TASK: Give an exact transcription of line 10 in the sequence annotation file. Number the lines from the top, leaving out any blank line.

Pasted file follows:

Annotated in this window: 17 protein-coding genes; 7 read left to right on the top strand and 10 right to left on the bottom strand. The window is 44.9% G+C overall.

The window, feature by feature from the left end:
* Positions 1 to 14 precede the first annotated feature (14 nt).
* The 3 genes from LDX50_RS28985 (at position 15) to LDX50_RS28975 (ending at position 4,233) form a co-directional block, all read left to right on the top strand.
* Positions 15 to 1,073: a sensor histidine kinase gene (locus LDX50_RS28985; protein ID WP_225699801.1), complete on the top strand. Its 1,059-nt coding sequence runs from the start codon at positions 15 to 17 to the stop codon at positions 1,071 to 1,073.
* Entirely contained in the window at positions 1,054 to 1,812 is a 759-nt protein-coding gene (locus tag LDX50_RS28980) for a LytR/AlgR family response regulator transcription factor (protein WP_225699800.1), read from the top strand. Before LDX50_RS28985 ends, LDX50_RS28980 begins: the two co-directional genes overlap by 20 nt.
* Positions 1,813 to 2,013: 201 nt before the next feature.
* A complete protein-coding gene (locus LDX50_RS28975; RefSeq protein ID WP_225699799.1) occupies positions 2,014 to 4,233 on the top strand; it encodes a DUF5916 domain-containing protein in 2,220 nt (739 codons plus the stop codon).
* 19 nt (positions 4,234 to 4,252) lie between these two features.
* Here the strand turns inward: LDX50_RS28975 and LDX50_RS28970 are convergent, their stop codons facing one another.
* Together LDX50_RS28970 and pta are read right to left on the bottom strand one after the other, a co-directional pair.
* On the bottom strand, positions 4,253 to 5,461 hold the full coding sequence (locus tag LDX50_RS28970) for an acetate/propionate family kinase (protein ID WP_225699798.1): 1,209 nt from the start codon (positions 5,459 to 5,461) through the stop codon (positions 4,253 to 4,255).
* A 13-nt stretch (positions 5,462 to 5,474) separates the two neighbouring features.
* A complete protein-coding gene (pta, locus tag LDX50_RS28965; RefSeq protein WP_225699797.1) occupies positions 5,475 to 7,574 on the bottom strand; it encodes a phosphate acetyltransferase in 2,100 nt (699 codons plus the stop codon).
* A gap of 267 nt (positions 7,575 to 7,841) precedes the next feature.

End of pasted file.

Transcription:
* Here the strand turns inward: LDX50_RS28975 and LDX50_RS28970 are convergent, their stop codons facing one another.